When I was growing up, we were forced to learn math the old fashioned way, with pencil and paper. I had only heard about manipulatives when I had kids and became interested in supplementing their education at home. Even though I had gotten through the Calculus III in college, I have always felt my mental math processing ability was deeply lacking, as shown by my post regarding dyscalculia.
I wonder if it would have helped if I was able to use manipulatives. I truly believed I would have been more excited with math if it were more visually interesting and could see concepts in 3D form rather than stuck on paper in a 2 dimensional world. I’m pretty convinced you can learn things better when you can really grasp the concepts in a concrete manner.
So, because of that, I have collected a nice selection of inexpensive math manipulatives. My rather frugal side me has had me on the hunt for anything that could be used as a manipulative and always keep an eye out for bargains. I’ve found things discounted at Walmart (counting bears and buckets), Marshall’s (geometric cylinders and geometric forms from Guidecraft), Tuesday Morning (counting lego bricks and buckets), and sets of beautiful mini erasers (great for patterning) from Target (around August) and even the Dollar Tree. I think the only math manipulative I actually purchased from an actual educational store was a geoboard and that was only a few dollars anyway, but a great addition to have.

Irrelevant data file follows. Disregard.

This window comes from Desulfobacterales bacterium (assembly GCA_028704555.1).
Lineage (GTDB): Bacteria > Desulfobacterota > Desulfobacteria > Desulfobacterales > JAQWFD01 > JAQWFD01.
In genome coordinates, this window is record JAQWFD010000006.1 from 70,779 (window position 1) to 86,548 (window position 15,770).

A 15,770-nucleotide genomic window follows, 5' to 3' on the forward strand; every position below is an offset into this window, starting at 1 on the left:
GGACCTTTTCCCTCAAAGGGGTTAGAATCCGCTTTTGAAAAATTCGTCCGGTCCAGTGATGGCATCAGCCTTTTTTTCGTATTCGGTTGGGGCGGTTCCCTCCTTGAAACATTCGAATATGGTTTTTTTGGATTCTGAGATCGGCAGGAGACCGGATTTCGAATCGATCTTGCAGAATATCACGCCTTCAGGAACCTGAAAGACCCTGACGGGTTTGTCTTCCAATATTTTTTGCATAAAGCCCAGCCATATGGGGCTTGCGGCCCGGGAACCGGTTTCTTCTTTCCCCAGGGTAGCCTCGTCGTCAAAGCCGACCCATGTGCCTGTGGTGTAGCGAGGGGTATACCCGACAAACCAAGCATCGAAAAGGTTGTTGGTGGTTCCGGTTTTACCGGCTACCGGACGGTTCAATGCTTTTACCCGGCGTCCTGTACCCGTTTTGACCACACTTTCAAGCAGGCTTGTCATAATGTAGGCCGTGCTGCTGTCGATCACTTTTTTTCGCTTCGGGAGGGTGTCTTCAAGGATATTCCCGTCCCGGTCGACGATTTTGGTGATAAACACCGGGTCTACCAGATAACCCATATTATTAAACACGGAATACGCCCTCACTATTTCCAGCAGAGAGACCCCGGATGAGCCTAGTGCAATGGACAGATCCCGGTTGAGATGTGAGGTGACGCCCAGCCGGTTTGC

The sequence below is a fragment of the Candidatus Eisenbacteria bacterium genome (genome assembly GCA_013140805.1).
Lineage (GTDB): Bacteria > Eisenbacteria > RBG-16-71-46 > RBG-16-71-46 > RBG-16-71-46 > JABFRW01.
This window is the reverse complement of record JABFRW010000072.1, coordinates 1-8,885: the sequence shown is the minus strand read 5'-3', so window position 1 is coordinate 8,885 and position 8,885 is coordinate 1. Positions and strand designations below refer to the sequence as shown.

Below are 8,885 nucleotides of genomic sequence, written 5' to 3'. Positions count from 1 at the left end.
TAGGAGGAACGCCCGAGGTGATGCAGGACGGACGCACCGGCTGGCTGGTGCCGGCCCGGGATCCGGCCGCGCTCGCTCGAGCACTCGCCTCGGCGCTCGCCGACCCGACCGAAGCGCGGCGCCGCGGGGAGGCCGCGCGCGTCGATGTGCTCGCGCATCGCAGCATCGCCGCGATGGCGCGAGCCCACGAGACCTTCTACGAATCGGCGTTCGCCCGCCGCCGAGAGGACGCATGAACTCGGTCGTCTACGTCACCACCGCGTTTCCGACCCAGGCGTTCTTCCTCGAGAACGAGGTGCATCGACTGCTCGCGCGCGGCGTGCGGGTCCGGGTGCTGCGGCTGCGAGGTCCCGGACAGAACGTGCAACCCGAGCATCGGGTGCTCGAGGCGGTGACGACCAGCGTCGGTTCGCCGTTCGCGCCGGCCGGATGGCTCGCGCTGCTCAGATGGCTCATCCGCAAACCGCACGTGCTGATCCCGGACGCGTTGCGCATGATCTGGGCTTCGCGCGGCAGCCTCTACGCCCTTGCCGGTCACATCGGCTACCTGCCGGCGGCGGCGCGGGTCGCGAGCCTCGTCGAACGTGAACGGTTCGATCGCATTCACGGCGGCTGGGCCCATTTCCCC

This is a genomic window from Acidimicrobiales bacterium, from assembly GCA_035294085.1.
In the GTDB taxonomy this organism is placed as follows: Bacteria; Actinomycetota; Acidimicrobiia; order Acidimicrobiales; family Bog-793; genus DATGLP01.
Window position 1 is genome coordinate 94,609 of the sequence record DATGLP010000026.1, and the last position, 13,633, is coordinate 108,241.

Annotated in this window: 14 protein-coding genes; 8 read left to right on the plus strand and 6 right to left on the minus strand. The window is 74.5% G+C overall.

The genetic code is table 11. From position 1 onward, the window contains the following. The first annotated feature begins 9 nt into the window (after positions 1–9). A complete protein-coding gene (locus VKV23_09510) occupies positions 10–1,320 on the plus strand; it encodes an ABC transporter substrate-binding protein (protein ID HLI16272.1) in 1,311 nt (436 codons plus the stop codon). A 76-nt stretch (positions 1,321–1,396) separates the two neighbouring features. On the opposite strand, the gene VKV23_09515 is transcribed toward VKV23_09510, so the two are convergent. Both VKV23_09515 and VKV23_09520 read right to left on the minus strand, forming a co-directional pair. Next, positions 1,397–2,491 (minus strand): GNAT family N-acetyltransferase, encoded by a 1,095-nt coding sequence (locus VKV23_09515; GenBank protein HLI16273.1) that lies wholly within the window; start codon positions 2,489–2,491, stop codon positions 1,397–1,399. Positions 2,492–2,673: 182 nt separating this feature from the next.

And of course, there’s always garage sales. I have been fortunate to find some great pattern blocks for about 25 cents at a garage sale. At another garage sale, I was able to find some great science materials too. I can not wait until garage sale season starts up again.
Then again, sometimes you don’t even need to purchase ready made manipulatives. You can use almost anything as a counter, and you can even make a lot of the manipulatives yourselves, like geoboards using wood and finishing nails.
One of my favorite re-purposed object for math manipulatives are flat marbles. I was able to help my oldest daughter (who is in first grade) understand the concept of multiplication using flat marbles:
And flat marbles of different colors are also great for patterning too.
Here’s a link for printable math manipulatives.